Last year was a relatively rough one for Ford Motor Co., as the company issued recalls for a variety of popular vehicles, including the increasingly popular Fusion midsize sedan. However, the company’s biggest culprit in recall news for 2012 was the popular sports utility vehicle, the Escape, which was involved in four recalls last year alone. Three of those recalls, which featured model years sold as far back as 2002, were spurred by defects that could have potentially caused engine fires.
As for 2013, Ford hadn’t been without bad news, as the American manufacturer recalled approximately 5,675 2013 C-Max Hybrid, Escape and Focus vehicles earlier this month because of a manufacturing defect involving child locks that could allow kids to open their doors when they shouldn’t. This week, the Ford recall news is once again related to fire dangers, though, as approximately 3,500 Ford Taurus, Explorer and Lincoln MKS vehicles are being recalled because of at least six reports of tanks with either fuel odors or leaks.
The Taurus and MKS vehicles in question were manufactured in Chicago between July 2011 and January 2012, according to the Chicago Tribune, while the Explorers were built in March 2012. The defect in question involves an improperly molded seam that, in the case of an accident, could break and allow fuel to leak, which would lead to an obvious fire hazard. Ford officials claim that no accidents or injuries have been associated with this fuel tank issue as of yet.
While Ford has stated that it will inspect recalled vehicles’ fuels tanks and replace any faulty ones for free, it has not yet announced a schedule for doing so. In the meantime, Ford owners can contact the company at (866) 436-7332 for additional information.
With winter storms still pounding away at most of the country, many people have found themselves hitting the pavement with shovels to clear snow each morning. Others in more commonly snowed-in areas may even break out a snow blower to do the heavy work, as some cities in the Northeast are reporting as many as eight inches of snow this week. Read more
Another day, another recall for recreational vehicles, as this time a popular off-road motorcycle is under scrutiny because of more dangerous consumer reports. This time the recall being reported involves the Enduro motorcycle, which is manufactured by Austria’s KTM-Sportmotorcycle and imported by KTM North America, as the U.S. Read more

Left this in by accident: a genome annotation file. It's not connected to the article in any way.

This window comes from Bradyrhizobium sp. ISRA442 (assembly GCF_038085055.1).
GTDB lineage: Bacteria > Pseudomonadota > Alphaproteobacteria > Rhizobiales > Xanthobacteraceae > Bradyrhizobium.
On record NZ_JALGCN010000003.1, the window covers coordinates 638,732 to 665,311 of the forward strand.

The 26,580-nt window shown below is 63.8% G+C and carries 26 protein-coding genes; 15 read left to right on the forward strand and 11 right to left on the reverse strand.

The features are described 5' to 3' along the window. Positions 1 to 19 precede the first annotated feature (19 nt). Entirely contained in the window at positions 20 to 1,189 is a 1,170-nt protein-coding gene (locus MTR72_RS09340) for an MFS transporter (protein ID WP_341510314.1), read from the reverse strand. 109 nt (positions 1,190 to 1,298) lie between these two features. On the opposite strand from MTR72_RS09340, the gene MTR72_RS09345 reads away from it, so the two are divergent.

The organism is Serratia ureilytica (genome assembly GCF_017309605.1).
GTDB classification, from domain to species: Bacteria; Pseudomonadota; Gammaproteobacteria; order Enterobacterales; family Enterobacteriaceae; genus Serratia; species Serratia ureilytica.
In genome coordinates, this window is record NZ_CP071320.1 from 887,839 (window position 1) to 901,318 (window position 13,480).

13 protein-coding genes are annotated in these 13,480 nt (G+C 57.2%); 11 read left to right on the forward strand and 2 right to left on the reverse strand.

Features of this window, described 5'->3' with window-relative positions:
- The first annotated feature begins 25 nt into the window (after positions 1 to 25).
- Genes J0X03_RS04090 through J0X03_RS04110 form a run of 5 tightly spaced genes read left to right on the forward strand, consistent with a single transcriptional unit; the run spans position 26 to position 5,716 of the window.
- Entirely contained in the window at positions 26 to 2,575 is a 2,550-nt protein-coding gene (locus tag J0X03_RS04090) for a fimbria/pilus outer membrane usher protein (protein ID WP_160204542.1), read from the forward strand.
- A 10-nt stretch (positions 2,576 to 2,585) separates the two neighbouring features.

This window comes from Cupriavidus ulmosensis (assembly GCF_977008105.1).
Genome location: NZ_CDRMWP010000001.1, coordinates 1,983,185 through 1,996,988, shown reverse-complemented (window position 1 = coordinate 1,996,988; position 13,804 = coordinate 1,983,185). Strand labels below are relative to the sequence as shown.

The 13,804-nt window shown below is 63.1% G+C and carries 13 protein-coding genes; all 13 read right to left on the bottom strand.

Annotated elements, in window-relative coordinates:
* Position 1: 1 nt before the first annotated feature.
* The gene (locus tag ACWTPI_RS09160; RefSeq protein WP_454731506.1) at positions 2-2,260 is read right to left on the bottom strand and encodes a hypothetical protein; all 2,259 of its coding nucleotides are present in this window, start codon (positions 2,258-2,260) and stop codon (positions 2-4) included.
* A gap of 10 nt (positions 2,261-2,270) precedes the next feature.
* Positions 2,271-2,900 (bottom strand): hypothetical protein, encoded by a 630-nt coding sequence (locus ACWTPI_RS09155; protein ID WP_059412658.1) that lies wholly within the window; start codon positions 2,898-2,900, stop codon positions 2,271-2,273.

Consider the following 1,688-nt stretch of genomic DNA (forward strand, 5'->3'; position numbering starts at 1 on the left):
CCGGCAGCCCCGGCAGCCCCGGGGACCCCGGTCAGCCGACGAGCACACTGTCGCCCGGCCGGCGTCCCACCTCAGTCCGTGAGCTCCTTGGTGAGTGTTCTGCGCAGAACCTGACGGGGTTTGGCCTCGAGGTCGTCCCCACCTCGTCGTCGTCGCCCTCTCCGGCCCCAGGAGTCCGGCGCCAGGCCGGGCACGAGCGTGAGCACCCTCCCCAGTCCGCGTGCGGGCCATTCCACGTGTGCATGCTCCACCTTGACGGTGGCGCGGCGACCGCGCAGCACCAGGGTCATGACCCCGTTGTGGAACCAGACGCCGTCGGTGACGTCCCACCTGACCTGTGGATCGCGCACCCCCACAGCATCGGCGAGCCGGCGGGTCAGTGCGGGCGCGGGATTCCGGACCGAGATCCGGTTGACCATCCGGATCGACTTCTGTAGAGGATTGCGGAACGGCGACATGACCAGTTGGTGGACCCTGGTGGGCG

Typically, when someone mentions hazards on a golf course, we think of sand traps and lakes. We generally don’t associate such hazards with our golf carts catching on fire, but that’s the danger that some people may be facing by operating golf carts and transporting vehicles that have recently been manufactured by Club Car. The Augusta, Georgia-based company has announced the voluntary recall of more than 4,000 golf cars and utility vehicles, according to the U.S. Consumer Product Safety Commission. Read more
Consumer Reports recently announced that Yamaha has issued a recall of more than 2,300 VMX17 (V-MAX) motorcycles due to a possibly serious engine issue. The recall addresses the possible failure of the motorcycle’s oil pump due to abnormally high oil pressures.
If the pump were to malfunction and stop pumping oil to the engine, “severe engine damage can occur, causing the engine to stall and not restart again, increasing the risk of a crash,” Consumer Reports explained. In 2008 alone, there were 5,312 deaths attributed to motorcycle accidents. Read more
Two popular European automobile manufacturers have notified dealers to halt sales on some of their diesel vehicles due to fire risks. Audi and Volkswagen have issued recalls stemming from a report by the National Highway Traffic Safety Administration (NHTSA) that showed that no less than eight customers have complained about an issue in the common-rail diesel engine of some of these companies’ vehicles. Read more
In a recent recall notice reported by Consumer Reports, the consumer safety resource explained that Mercedes-Benz has instigated a recall of 6,872 vehicles due to a fuel filter that may leak near the area where the heating component sits. This fuel leak could lead to a potentially lethal fire, due to its presence near a possiblel source of ignition. Read more